Mitch McConnell, the Senate majority leader, has promised to release a draft healthcare bill on Thursday, incorporating substantial revisions to a measure that passed the House in May. But whether it will secure enough votes to pass the Senate remains in doubt.

Healthcare reform has become a quagmire for Mr Trump, who campaigned on a pledge to repeal his predecessor’s Obamacare reforms. But he has seen efforts falter as his party disagrees on who should get health insurance and how it will be paid.

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Much of the public discussion about health care and health insurance reform abounds with misinformation. Medicaid, in particular, has become a political tool, with daily posts and articles about reforms to the program that distort the record for political gain. But there is little mention of the need to empower governors to take ownership of the program.

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The government’s price tag for a single-payer health care system would be astonishing. When Sen. Bernie Sanders (I-VT) proposed a “Medicare for all” health plan in his presidential campaign, the nonpartisan Urban Institute figured that it would raise government spending by $32 trillion over 10 years, requiring a tax increase so huge that even the democratic socialist Mr. Sanders did not propose anything close to it.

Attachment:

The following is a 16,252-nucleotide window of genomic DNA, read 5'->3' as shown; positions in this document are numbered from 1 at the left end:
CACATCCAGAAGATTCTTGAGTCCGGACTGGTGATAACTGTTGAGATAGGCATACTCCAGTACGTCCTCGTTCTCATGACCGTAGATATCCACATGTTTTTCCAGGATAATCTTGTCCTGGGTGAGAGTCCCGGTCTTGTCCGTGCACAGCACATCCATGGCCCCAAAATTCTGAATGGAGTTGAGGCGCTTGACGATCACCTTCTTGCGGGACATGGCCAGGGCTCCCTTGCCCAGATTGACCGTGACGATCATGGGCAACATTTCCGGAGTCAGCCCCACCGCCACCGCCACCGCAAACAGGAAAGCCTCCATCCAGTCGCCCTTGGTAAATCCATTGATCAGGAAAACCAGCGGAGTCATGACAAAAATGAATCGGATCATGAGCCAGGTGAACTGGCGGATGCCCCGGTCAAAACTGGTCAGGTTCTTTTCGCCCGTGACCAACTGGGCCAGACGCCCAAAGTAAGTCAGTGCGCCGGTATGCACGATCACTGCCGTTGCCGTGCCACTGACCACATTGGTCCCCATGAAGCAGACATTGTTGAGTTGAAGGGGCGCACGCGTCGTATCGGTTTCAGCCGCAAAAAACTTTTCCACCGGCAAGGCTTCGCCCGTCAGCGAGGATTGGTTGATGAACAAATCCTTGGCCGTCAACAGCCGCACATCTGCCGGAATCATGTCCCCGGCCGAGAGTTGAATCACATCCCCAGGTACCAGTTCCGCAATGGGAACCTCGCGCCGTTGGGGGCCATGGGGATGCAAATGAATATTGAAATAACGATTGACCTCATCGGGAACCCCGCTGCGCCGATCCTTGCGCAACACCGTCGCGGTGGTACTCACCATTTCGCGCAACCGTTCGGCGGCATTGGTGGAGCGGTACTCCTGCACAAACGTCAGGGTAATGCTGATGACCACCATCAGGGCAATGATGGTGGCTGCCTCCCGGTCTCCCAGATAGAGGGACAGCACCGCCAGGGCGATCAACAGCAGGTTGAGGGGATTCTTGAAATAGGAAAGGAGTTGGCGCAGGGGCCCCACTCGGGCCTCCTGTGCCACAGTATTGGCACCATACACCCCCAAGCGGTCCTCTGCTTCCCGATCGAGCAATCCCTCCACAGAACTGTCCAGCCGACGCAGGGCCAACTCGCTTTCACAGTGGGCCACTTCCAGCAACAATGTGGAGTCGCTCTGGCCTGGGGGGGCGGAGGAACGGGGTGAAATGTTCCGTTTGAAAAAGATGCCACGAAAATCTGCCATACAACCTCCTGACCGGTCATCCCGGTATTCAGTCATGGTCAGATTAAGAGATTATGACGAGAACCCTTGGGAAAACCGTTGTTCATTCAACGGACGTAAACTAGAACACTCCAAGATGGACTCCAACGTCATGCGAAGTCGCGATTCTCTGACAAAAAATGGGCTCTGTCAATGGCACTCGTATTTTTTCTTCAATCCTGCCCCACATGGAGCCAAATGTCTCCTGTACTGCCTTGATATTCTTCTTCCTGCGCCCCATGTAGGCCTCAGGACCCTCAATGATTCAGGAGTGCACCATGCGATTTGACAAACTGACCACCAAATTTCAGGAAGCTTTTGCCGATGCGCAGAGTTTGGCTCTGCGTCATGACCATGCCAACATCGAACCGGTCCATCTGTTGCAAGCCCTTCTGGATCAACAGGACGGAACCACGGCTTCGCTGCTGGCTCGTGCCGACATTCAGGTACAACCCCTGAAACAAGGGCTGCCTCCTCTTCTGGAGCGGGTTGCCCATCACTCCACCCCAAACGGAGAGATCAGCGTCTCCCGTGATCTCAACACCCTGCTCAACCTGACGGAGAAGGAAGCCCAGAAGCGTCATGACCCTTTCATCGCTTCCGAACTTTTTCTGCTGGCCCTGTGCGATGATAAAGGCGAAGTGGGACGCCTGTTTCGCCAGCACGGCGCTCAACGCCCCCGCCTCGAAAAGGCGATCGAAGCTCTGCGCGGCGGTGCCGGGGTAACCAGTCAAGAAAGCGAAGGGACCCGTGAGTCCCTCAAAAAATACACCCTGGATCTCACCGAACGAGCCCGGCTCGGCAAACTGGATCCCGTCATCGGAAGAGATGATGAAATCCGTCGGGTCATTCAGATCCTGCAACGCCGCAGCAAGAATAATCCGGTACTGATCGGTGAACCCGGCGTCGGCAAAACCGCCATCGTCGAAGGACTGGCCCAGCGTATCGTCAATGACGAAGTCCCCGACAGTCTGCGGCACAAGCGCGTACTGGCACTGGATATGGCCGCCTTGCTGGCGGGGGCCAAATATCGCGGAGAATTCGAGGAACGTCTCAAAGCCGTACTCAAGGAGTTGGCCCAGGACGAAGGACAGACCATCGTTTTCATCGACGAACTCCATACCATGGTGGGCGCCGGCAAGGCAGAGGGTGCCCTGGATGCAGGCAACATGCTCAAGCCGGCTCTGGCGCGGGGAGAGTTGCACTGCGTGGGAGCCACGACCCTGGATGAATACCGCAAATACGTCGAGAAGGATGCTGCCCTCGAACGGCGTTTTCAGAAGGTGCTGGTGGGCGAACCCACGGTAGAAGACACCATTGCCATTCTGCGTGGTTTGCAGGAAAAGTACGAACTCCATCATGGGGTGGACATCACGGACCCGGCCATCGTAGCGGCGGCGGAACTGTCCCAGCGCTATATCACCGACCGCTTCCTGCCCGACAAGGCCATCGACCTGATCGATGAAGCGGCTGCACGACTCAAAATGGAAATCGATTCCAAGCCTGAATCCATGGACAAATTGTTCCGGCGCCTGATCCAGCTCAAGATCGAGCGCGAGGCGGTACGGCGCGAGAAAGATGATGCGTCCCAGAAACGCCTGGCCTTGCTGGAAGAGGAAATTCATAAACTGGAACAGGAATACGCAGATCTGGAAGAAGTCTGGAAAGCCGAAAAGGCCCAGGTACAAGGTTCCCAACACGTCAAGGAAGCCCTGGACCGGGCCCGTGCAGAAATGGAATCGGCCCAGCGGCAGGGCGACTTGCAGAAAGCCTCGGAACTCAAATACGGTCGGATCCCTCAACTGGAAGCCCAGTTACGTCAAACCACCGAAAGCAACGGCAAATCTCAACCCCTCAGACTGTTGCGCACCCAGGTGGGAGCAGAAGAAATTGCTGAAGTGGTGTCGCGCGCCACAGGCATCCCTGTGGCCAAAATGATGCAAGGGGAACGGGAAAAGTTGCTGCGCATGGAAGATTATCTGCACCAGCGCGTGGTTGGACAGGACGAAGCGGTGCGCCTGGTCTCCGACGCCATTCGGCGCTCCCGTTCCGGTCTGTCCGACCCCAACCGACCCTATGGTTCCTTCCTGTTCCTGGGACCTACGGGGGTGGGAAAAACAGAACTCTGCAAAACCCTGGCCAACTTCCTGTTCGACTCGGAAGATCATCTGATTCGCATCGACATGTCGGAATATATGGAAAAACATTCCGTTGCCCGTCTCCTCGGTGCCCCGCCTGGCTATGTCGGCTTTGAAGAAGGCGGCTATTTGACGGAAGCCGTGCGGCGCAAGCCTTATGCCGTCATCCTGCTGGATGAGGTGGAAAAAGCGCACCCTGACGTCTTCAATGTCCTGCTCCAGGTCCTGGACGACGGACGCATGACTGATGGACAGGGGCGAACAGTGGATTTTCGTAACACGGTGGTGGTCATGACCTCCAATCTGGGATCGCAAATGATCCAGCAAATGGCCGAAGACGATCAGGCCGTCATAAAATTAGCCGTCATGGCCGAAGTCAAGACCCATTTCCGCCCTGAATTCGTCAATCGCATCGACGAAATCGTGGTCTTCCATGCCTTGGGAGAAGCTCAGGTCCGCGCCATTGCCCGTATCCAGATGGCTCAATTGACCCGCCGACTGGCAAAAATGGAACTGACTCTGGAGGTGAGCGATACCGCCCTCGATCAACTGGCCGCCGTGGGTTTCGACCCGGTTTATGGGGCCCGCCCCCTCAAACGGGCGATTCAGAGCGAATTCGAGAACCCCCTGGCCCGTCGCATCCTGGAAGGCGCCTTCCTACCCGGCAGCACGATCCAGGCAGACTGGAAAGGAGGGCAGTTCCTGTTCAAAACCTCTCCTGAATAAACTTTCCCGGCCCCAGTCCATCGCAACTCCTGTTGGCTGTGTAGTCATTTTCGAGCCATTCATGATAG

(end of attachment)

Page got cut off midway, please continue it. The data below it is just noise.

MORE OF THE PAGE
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As the Republican Congress struggles to “repeal and replace” Obamacare, the political landscape is steadily shifting.

Since the Democratic Congress enacted Obamacare in 2010 (without a single Republican vote), Democrats have increasingly been on the defensive about their creation. The individual mandate that Obamacare relied upon to corral healthy young people into insurance pools has failed to do the job – partly because the tax penalty was not severe enough, and partly because the Obama administration felt compelled to create 14 different types of “hardship exemptions” that exempted millions of young people from the penalty.

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Recall that under Democratic Governor Peter Shumlin Vermont committed to a single-payer for the state but had to abandon the effort in 2015. Why? The cost was staggering — $4.3 billion when Vermont’s entire fiscal 2015 budget, including both state and federal funds, was about $4.9 billion. That’s right: essentially doubling the size of the government.
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While Senate Republicans are drafting their healthcare plan behind closed doors, they’ve given reporters a general idea of what might be in it.

  1. It will slow down the phase-out of the Medicaid expansion
  2. Tax credits will be beefed up
  3. It will keep some ObamaCare taxes
  4. It will include more funding to combat the opioid crisis
  5. It will try to stabilize the ObamaCare exchanges
  6. It will include more funding to handle preexisting conditions